Wed. Oct 5th, 2022

As the fifth week of school is approaching, I bet you feel tired, stressed and anxious. Especially after the exciting win for the Philadelphia Eagles, I bet you pushed off some of your work so you were able to celebrate with the rest of the fans in town. Now, it is time to slowly come back to reality and get back on the homework grind.

Just like most of you reading this article, I also held off some work because I was too busy celebrating. It’s understandable behavior: Why wouldn’t we celebrate our city’s first Super Bowl victory?

After taking Yoga I through III, I learned how much breathing can help a person lower their blood pressure, relax and calm down. Around four years ago, I developed anxiety. Rather than take the medication route, I tried to seek other ways to help myself calm down.

Yes, working out, taking a walk, eating or simply hanging out with friends also helps; but what happens when you cannot take the time out of your day to complete one of those tasks to reduce stress?

This is where breathing techniques come into play. Whether you are in the library, in a classroom or in your room doing homework, breathing will always help.

All you have to do is shut your eyes and take a few deep breaths, then you will realize that everything will be all right. Breathing techniques are a powerful tool to ease stress and your mind. Deep breaths could last for however long you please; they could last for 30 seconds or 10 minutes.

Ever notice when you get the anxious feeling, you feel like you cannot breathe? Anxious feelings can result from short, shallow breaths in your chest. This means that you are not giving your lungs and stomach the proper air flow.

There are four quadrants that your deep breaths should hit in the body: the lungs, chest, lower stomach and lower back.

In order to fully relax the body, the best way to use breathing techniques is to get in a comfortable position, either sitting up or laying down. Keep one hand on your chest and one hand on your stomach to make sure you are getting the proper air flow in the four quadrants. As you inhale deeply, you should feel your belly rise. After one breath you may feel better, but try to take a minimum of three breaths to ensure the soothing feeling. Generally, you can take as many breaths as you want. Everybody is different, and only you know what it takes to help relieve your stress.

Deep breathing also has other health benefits. Aside from giving a person a relaxed state of mind, it can prevent sleep problems as well. To be able to fall asleep at night, the technique suggests that you take a longer exhalation than your inhale.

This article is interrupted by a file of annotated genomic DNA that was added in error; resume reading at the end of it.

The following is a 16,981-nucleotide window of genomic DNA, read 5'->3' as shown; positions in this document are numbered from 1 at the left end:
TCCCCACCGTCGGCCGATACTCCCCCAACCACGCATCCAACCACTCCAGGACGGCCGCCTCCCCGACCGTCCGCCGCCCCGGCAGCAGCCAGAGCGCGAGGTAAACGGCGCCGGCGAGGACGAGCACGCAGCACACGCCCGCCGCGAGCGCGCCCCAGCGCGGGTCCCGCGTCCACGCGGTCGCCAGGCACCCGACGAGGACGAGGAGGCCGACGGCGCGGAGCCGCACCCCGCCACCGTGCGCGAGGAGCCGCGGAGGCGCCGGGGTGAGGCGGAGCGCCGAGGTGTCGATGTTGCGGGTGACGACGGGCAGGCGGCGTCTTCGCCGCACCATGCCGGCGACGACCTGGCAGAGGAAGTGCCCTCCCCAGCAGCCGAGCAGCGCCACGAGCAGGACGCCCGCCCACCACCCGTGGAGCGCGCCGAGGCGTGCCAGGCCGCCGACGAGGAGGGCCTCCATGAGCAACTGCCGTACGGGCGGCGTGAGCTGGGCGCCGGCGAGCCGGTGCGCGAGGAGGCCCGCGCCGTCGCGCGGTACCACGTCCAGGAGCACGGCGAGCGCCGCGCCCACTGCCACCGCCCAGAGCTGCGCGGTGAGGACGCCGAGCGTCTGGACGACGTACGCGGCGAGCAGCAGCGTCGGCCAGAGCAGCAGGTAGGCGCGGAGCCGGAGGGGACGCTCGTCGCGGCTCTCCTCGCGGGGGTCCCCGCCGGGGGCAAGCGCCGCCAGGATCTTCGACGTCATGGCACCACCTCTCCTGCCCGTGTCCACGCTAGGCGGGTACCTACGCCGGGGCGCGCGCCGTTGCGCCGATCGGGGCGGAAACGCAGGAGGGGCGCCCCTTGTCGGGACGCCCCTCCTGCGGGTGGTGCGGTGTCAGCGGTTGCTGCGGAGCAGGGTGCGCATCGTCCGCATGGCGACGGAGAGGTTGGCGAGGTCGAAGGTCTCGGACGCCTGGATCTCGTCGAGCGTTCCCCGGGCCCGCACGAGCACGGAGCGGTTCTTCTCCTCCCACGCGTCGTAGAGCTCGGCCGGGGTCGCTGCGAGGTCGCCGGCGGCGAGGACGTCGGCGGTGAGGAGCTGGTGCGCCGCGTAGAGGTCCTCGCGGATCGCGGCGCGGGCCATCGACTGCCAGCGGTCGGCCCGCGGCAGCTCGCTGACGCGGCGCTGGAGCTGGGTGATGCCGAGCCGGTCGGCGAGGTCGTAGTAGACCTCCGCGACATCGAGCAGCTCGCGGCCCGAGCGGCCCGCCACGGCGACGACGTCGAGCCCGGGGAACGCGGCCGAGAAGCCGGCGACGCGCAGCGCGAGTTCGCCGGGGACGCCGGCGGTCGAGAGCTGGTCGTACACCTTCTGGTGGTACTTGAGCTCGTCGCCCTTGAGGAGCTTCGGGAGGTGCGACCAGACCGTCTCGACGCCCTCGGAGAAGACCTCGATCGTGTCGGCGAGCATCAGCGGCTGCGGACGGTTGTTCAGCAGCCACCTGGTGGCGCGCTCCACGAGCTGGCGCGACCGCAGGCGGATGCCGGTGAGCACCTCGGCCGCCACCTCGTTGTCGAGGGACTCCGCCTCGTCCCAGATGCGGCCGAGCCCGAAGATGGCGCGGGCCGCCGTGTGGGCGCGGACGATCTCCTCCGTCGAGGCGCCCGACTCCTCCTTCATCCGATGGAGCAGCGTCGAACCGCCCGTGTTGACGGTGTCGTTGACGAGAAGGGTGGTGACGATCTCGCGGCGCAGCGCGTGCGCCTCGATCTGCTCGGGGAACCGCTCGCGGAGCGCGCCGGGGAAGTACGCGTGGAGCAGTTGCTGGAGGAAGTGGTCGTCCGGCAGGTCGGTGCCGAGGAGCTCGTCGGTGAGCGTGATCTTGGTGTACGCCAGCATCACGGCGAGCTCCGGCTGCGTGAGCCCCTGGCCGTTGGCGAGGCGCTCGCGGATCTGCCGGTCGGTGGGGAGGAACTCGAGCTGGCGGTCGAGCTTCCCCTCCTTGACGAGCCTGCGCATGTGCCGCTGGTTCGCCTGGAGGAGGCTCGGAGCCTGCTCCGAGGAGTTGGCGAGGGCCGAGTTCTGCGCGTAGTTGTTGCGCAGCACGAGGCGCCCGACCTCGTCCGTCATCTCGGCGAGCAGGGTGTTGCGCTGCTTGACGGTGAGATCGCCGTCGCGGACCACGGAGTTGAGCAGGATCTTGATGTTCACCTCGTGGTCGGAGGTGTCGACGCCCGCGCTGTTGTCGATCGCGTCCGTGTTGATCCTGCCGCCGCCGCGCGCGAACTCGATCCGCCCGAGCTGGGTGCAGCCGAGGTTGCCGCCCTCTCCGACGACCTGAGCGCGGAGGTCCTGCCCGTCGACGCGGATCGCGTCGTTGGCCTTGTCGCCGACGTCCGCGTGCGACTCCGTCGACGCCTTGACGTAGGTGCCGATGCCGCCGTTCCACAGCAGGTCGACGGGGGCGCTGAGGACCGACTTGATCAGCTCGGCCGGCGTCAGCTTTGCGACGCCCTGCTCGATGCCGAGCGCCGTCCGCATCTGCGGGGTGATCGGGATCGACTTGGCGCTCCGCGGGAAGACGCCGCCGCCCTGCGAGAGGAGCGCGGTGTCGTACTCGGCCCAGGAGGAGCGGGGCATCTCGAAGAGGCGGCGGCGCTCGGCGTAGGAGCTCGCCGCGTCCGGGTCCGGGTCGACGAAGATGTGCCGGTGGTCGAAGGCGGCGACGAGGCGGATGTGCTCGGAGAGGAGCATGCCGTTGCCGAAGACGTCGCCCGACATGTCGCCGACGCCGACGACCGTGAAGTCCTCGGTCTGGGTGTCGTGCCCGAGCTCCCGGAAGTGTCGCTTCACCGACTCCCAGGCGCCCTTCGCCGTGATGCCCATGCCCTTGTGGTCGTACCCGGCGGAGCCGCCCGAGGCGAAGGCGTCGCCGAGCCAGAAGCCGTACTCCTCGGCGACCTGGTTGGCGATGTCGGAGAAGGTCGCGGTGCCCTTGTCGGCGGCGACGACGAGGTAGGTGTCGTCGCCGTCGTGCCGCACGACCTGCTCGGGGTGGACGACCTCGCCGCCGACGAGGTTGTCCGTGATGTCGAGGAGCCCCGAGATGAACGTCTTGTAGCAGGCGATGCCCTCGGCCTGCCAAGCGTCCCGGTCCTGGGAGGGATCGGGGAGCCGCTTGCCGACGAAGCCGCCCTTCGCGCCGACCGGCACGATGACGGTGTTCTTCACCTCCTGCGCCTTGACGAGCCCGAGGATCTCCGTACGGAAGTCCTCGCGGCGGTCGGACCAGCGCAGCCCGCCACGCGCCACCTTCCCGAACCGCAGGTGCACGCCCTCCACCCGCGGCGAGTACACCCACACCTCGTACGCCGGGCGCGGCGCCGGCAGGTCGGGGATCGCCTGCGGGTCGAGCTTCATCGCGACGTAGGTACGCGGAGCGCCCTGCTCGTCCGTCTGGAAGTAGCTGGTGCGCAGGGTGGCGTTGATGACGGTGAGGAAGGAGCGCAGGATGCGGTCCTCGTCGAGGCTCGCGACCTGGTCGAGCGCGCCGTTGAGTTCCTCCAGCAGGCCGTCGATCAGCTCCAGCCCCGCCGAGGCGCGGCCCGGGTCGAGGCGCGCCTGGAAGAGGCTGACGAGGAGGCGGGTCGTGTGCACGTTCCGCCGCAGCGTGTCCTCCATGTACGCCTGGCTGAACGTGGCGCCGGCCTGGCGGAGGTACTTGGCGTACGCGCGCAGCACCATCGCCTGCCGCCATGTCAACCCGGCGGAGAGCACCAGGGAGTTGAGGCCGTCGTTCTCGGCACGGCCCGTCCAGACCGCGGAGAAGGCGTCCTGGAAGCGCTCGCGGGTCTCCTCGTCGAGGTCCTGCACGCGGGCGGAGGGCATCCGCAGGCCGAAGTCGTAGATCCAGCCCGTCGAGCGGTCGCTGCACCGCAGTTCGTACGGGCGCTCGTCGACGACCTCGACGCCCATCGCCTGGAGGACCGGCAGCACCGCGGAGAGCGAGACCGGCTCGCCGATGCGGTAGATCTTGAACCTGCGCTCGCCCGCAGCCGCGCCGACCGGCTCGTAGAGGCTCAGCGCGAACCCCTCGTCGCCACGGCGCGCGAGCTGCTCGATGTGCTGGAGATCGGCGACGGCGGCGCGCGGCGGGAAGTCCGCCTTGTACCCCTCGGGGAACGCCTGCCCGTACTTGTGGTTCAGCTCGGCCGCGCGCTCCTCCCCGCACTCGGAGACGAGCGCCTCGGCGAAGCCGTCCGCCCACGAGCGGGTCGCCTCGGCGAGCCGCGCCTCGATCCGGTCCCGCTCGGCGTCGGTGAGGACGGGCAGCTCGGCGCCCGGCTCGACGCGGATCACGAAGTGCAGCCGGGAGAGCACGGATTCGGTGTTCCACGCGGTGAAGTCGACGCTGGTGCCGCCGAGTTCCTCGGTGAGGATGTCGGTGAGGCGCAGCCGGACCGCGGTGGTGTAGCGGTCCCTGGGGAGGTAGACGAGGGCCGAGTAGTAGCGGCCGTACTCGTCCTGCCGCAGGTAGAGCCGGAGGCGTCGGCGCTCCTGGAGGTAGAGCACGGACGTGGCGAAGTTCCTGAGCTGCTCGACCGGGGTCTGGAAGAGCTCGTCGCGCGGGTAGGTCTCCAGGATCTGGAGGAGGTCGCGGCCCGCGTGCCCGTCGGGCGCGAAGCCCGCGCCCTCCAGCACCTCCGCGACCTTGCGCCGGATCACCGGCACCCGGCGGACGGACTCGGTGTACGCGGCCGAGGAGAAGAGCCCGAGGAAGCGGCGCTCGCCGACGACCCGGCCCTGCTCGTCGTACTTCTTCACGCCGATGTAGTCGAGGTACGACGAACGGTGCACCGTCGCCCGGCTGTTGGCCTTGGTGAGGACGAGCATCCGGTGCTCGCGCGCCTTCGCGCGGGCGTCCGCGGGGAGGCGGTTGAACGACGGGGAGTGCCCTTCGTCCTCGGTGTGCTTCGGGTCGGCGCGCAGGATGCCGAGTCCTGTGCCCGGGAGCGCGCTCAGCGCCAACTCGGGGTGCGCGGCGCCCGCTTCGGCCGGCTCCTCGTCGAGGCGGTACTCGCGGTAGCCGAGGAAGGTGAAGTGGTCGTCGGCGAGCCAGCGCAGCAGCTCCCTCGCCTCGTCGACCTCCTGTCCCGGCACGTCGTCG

Studies show that if a person does a significantly longer exhale than the inhale, it will create a relaxed, tired feeling. On the other hand, a shorter exhale with a longer inhale will help create an alert and more energized feeling. Since deep breathing is a wonderful aid in sleep, you will wake up more energized and ready to take on the day.

As we grow older, we tend to hold unnatural positions and eventually our body will adapt to a new posture. In many cases, this negatively affects not only our spine alignment, but also our breathing patterns.

When a person is sitting hunched over, they tend to take shorter and more shallow breaths. Next time you sit down, make sure you have correct posture; it will not only help improve your overall posture, but you will naturally be able to take deeper breaths.

Another health benefit deep breathing provides is that it helps treat general body aches and pain by keeping the person calm. Deep breaths release endorphins throughout the body. Endorphins are natural pain killers created by our own bodies.

Deep breathing also stimulates blood flow. Triggering more blood flow helps bring more oxygen to your muscles and joints, which is the reason it helps relieve pain. A great example of deep breathing techniques are those that a woman going through labor pains uses. A common breathing technique these women use is a fast pattern of inhalation with a long exhalation, or vice versa to help ease their pain.

Next time you find yourself in a stressful situation, either sit back, stand still or lay down and take as many deep breaths as you need to help you finish out the task. As Bob Marley said, “Every little thing is going to be all right.”

Marie Bray is a fourth-year student majoring in communication studies. ✉ MB822035@wcupa.edu.

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